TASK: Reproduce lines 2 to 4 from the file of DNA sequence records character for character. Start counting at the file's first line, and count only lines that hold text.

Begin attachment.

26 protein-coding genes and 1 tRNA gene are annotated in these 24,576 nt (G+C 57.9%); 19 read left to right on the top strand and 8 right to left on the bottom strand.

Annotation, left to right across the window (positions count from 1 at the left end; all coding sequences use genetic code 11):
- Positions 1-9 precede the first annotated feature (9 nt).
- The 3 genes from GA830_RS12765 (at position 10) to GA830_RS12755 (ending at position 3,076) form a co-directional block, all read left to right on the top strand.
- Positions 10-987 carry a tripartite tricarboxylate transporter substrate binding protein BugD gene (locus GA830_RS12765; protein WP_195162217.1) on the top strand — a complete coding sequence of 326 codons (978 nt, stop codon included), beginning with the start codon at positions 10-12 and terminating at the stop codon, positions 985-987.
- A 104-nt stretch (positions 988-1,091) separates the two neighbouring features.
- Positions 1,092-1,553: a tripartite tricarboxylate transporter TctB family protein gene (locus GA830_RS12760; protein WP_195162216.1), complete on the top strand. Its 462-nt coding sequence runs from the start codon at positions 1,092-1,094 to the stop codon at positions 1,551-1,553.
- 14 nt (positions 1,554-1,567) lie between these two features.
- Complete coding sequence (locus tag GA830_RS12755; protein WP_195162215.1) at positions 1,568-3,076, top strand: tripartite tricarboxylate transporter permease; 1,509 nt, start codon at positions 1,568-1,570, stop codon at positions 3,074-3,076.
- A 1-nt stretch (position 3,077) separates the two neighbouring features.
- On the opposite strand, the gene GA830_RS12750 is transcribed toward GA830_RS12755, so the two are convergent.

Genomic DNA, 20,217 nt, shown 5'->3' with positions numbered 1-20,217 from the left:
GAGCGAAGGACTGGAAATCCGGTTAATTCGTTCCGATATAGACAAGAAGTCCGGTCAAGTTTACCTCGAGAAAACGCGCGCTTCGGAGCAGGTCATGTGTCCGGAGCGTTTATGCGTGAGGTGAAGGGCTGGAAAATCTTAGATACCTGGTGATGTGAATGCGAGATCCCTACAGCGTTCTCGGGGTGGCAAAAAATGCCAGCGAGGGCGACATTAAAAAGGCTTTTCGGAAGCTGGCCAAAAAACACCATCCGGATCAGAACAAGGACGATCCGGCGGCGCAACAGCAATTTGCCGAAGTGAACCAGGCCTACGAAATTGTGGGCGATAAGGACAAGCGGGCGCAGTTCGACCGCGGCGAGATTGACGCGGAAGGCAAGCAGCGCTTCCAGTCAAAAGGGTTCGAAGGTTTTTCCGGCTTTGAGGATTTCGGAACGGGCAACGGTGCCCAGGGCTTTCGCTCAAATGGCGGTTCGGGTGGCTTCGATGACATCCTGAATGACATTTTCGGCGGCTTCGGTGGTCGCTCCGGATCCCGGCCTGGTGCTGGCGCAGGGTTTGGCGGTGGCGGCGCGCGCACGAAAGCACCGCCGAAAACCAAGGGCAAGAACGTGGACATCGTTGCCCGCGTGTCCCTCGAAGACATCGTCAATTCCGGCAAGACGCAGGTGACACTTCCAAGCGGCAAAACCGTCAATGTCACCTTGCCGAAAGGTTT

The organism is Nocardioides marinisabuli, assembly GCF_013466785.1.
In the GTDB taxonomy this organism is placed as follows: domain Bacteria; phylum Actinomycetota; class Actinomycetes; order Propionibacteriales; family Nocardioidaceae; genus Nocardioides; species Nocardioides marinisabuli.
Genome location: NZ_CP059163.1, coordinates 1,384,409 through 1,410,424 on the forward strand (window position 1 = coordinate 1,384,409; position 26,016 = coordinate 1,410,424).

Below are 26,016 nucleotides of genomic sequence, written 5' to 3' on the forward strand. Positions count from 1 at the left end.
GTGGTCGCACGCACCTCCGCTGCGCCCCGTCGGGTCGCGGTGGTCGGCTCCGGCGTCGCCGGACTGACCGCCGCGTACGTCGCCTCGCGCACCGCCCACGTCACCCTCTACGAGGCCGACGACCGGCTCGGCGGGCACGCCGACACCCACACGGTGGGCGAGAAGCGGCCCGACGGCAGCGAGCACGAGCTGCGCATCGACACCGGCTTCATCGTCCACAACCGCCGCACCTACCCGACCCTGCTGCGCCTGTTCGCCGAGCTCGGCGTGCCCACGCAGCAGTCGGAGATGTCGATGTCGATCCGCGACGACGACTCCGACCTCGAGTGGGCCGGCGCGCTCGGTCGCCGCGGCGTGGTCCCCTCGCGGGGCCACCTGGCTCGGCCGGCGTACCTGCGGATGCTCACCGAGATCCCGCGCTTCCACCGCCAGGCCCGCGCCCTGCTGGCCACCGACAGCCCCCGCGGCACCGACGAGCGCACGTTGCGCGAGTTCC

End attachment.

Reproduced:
Annotation, left to right across the window (positions count from 1 at the left end; all coding sequences use genetic code 11):
- Positions 1-9 precede the first annotated feature (9 nt).
- The 3 genes from GA830_RS12765 (at position 10) to GA830_RS12755 (ending at position 3,076) form a co-directional block, all read left to right on the top strand.